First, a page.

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AppsCo to Support SQL Server 2000

Everybody and his brother has declared support plans for Windows 2000, but AppsCo Software Inc. is leaping out to announce it will fully support SQL Server 2000, which doesn’t enter Beta 2 testing until at least April.

AppsCo (www.appsco.com), a provider of data warehouse and analytic application development solutions for Microsoft SQL Server 7.0, said today that its AppsMart development environment will provide full support for Microsoft SQL Server 2000.

The announcement comes a day before the start of the four-day Microsoft Windows DNA Readiness Conference, for which AppsCo is the principle sponsor. The ISVs, solution providers, developers, architects, consultants, and customers attending the event in Denver all must sign Microsoft’s notoriously strict Non-Disclosure Agreements.

The conference will focus on SQL Server 2000 with keynotes from Microsoft SQL Server vice president Paul Flessner and Microsoft Developer Marketing vice president Tod Nielson. Training sessions will heavily favor SQL Server, with other sessions dedicated to the other elements of the Windows DNA 2000 platform -- Application Center 2000, BizTalk Server 2000, Commerce Server 2000, COM+, Host Integration Server 2000, the Visual Studio development system and Windows 2000.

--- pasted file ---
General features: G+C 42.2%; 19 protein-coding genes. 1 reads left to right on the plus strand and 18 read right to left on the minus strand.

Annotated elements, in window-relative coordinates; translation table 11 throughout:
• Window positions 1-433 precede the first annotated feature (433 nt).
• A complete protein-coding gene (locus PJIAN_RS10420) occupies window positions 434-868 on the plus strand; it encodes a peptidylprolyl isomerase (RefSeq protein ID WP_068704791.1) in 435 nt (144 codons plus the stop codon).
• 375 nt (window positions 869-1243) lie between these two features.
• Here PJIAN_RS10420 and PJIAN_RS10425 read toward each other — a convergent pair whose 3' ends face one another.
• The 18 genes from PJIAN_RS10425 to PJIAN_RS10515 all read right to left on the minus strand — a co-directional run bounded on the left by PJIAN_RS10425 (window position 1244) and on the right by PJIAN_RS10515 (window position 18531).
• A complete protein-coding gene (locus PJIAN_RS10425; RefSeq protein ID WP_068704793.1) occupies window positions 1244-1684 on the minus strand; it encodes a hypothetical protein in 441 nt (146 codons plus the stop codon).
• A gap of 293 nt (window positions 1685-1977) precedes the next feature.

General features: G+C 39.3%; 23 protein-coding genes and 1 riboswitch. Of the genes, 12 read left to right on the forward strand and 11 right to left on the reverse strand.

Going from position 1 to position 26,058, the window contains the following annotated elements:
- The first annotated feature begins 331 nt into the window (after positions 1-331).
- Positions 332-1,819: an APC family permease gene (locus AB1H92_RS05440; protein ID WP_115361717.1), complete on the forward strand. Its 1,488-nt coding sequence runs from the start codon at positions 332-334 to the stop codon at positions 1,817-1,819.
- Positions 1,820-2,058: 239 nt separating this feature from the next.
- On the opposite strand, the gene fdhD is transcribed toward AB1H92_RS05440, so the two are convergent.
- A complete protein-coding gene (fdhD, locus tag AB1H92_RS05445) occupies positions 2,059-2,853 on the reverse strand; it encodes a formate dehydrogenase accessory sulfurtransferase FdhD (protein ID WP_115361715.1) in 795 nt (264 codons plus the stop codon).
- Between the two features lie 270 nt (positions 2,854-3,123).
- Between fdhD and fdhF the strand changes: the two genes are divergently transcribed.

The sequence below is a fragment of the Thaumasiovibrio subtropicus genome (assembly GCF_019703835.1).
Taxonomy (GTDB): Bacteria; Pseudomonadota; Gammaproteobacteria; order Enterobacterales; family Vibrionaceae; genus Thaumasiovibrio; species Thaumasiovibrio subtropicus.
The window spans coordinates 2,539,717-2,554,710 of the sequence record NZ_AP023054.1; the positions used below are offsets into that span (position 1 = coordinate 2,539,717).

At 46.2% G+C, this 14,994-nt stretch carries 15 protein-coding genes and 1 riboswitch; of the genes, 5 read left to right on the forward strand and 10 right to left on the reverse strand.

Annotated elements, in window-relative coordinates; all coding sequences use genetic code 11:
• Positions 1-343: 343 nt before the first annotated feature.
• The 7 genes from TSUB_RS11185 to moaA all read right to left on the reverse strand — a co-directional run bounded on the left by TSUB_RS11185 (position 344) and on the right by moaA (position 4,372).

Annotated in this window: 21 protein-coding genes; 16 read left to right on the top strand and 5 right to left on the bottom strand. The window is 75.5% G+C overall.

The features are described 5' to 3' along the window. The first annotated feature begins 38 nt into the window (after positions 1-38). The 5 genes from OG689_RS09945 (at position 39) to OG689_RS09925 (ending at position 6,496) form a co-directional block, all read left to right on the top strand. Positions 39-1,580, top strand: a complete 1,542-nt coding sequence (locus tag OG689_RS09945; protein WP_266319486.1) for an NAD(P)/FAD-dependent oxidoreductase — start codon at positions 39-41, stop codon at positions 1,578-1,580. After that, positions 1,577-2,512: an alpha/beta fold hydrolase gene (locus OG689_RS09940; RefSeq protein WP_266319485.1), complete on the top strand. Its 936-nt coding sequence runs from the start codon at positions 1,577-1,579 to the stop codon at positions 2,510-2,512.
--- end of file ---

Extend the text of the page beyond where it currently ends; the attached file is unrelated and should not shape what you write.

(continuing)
AppsMart includes features for star schema design and deployment, automatic population of the data mart with sample data and OLAP Services cubes, data transformation services (DTS), as well as Microsoft Office 2000 reports and documentation.

AppsMart also features integration with Microsoft Repository, a component of SQL Server that provides life-cycle management services to store and share software components along with their descriptive information. AppsMart's integration with Microsoft Repository allows it to be integrated with other business intelligence and OLAP tools to provide high-end analytics and data mining over and above those capabilities provided in Microsoft Office 2000. -- Isaac Slepner

About the Author

Scott Bekker is editor in chief of Redmond Channel Partner magazine.

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